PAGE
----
WASHINGTON, DC – The Obama administration yesterday announced plans to suspend a chemical reporting program under the Toxic Substances Control Act after serious concerns were raised about the agency’s proposed changes to the program – changes that would have imposed significant new costs without a sensible benefit. Energy and Commerce Committee Chairman Fred Upton (R-MI) and Environment and the Economy Subcommittee Chairman John Shimkus (R-IL) wrote a letter to the Office of Management and Budget earlier this year calling on the administration to withdraw the draft proposal because it fails to meet the requirements of the Paperwork Reduction Act and President Obama’s Executive Order 13563.
“Today we see the consequences of this administration’s rush to regulate. After significantly – and unnecessarily – expanding and complicating this program, the agency decided to suspend the next round of chemical reporting entirely while it sorts out the mess it has created,” said Upton and Shimkus. “While there is a silver lining to be seen in the temporary program suspension to give time to improve the flawed proposal, the dark storm clouds of this administration’s regulatory onslaught continue to loom. We hope this announcement signals that the president’s promises of sensible and beneficial regulation are finally going to be met. Thus far, the evidence has been scarce.”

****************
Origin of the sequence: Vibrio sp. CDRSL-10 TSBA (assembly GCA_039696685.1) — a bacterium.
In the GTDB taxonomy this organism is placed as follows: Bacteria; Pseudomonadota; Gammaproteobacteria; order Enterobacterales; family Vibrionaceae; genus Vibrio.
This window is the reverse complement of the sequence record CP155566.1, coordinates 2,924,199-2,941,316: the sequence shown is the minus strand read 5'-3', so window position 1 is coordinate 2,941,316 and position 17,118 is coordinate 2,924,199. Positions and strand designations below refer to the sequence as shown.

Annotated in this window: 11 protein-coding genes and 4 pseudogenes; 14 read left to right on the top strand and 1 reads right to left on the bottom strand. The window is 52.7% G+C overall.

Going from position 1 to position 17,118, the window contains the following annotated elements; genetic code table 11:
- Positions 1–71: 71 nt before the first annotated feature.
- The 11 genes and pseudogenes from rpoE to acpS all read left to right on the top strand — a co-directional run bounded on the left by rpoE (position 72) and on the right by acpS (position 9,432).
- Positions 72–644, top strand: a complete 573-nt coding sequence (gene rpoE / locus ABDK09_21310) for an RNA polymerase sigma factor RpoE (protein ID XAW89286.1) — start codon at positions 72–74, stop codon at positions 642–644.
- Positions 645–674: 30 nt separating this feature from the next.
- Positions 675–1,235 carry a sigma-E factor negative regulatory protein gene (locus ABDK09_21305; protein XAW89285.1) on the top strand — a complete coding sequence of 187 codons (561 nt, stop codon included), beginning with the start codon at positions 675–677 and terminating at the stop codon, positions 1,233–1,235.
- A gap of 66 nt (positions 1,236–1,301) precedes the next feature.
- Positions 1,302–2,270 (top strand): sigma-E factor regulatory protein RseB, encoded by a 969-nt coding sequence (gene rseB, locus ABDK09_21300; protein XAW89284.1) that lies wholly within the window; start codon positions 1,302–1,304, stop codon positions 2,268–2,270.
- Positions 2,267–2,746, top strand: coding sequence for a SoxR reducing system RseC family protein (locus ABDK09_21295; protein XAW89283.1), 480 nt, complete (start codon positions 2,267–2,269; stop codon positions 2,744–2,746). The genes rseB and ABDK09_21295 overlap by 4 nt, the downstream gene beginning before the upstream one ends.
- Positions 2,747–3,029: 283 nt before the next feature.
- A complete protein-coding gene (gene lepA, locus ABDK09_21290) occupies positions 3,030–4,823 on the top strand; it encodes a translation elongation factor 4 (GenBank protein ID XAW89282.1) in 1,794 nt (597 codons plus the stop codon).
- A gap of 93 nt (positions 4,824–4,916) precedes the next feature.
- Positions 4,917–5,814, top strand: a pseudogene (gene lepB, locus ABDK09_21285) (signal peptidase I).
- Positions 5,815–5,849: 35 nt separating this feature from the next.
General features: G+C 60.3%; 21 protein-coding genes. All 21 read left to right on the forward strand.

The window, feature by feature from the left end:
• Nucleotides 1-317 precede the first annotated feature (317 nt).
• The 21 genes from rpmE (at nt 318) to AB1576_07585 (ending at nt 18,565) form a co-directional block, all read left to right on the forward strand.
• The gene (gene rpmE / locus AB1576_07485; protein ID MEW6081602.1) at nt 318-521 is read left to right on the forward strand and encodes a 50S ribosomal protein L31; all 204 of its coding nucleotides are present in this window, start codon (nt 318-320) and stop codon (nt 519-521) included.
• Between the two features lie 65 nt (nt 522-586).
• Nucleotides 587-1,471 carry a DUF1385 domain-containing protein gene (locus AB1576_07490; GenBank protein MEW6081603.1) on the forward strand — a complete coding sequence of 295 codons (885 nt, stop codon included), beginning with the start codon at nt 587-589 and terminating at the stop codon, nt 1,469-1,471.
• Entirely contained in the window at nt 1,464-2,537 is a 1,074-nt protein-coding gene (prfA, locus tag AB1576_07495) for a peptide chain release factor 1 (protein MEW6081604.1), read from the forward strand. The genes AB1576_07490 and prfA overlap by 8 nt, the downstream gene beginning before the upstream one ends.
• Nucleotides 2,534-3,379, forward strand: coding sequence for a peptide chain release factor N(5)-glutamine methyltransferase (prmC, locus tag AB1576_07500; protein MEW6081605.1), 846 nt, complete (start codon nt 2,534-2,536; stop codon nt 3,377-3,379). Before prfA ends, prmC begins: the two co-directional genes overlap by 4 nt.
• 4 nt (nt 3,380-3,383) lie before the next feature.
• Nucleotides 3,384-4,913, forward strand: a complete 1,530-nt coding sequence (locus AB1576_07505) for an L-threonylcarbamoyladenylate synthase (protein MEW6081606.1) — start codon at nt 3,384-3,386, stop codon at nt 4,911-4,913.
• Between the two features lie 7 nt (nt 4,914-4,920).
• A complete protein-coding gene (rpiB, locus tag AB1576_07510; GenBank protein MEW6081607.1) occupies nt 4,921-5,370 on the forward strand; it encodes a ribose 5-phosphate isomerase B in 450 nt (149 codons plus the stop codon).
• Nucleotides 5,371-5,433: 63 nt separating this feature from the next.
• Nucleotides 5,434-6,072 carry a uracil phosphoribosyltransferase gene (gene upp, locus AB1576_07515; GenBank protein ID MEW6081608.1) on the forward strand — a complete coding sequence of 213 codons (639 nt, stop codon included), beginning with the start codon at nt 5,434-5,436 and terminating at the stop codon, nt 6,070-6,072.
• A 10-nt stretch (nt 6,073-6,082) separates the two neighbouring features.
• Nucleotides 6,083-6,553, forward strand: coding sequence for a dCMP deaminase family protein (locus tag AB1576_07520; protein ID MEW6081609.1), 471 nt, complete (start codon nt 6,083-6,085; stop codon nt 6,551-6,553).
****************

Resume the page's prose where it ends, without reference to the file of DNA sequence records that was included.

BACKGROUND: The proposed update to the TSCA Inventory Update Reporting (IUR) regulations would impose new and unwarranted cost burdens on the U.S. economy with no added benefit. The rule, an expansion of the 2006 IUR, would increase the frequency of reporting and breadth of information required on the use and manufacture of certain chemicals, harshly affecting a wide spectrum of businesses across the economy. EPA has provided no justification for the added red tape, seemingly in direct violation of current regulatory standards. Both the Paperwork Reduction Act and Executive Order 13563 require agencies to justify their actions are necessary and beneficial.
The Subcommittee on Environment and the Economy is playing a leading role this year examining the economic costs of environmental regulations and holding federal agencies accountable to ensure they do not regulate too much too fast, but instead conduct meaningful analysis to ensure the benefits outweigh the costs of any new proposals.